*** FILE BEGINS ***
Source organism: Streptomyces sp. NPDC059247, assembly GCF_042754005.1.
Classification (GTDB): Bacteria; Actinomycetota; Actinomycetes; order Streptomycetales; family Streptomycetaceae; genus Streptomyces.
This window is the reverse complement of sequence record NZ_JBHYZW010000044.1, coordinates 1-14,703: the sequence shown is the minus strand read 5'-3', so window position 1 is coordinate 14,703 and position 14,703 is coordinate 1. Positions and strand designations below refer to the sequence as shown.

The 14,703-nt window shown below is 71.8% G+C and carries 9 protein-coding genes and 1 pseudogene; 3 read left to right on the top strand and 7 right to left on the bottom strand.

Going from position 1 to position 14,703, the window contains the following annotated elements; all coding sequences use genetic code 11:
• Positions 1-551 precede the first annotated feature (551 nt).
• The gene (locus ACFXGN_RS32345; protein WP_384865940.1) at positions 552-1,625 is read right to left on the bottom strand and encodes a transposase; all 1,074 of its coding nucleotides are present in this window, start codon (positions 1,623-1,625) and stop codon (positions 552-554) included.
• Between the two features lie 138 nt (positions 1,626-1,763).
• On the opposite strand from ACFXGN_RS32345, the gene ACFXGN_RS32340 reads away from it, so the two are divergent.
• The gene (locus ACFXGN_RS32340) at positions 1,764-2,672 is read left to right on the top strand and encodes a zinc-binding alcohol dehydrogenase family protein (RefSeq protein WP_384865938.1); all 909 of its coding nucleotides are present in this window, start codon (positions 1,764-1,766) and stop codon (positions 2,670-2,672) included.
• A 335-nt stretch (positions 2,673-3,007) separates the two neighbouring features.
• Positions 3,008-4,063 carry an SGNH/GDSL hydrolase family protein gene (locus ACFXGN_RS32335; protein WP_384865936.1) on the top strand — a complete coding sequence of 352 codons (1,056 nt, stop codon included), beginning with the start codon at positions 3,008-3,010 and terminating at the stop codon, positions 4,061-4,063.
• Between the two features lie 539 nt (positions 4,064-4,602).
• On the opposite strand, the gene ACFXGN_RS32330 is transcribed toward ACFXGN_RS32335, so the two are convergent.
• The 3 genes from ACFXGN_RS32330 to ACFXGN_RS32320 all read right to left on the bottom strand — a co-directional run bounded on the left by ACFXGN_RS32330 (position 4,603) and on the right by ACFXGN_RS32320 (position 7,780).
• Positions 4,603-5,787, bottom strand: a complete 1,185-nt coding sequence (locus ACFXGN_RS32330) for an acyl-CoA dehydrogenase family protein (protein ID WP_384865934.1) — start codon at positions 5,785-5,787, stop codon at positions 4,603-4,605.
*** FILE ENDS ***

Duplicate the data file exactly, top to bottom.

Source organism: Streptomyces sp. NPDC059247, assembly GCF_042754005.1.
Classification (GTDB): Bacteria; Actinomycetota; Actinomycetes; order Streptomycetales; family Streptomycetaceae; genus Streptomyces.
This window is the reverse complement of sequence record NZ_JBHYZW010000044.1, coordinates 1-14,703: the sequence shown is the minus strand read 5'-3', so window position 1 is coordinate 14,703 and position 14,703 is coordinate 1. Positions and strand designations below refer to the sequence as shown.

The 14,703-nt window shown below is 71.8% G+C and carries 9 protein-coding genes and 1 pseudogene; 3 read left to right on the top strand and 7 right to left on the bottom strand.

Going from position 1 to position 14,703, the window contains the following annotated elements; all coding sequences use genetic code 11:
• Positions 1-551 precede the first annotated feature (551 nt).
• The gene (locus ACFXGN_RS32345; protein WP_384865940.1) at positions 552-1,625 is read right to left on the bottom strand and encodes a transposase; all 1,074 of its coding nucleotides are present in this window, start codon (positions 1,623-1,625) and stop codon (positions 552-554) included.
• Between the two features lie 138 nt (positions 1,626-1,763).
• On the opposite strand from ACFXGN_RS32345, the gene ACFXGN_RS32340 reads away from it, so the two are divergent.
• The gene (locus ACFXGN_RS32340) at positions 1,764-2,672 is read left to right on the top strand and encodes a zinc-binding alcohol dehydrogenase family protein (RefSeq protein WP_384865938.1); all 909 of its coding nucleotides are present in this window, start codon (positions 1,764-1,766) and stop codon (positions 2,670-2,672) included.
• A 335-nt stretch (positions 2,673-3,007) separates the two neighbouring features.
• Positions 3,008-4,063 carry an SGNH/GDSL hydrolase family protein gene (locus ACFXGN_RS32335; protein WP_384865936.1) on the top strand — a complete coding sequence of 352 codons (1,056 nt, stop codon included), beginning with the start codon at positions 3,008-3,010 and terminating at the stop codon, positions 4,061-4,063.
• Between the two features lie 539 nt (positions 4,064-4,602).
• On the opposite strand, the gene ACFXGN_RS32330 is transcribed toward ACFXGN_RS32335, so the two are convergent.
• The 3 genes from ACFXGN_RS32330 to ACFXGN_RS32320 all read right to left on the bottom strand — a co-directional run bounded on the left by ACFXGN_RS32330 (position 4,603) and on the right by ACFXGN_RS32320 (position 7,780).
• Positions 4,603-5,787, bottom strand: a complete 1,185-nt coding sequence (locus ACFXGN_RS32330) for an acyl-CoA dehydrogenase family protein (protein ID WP_384865934.1) — start codon at positions 5,785-5,787, stop codon at positions 4,603-4,605.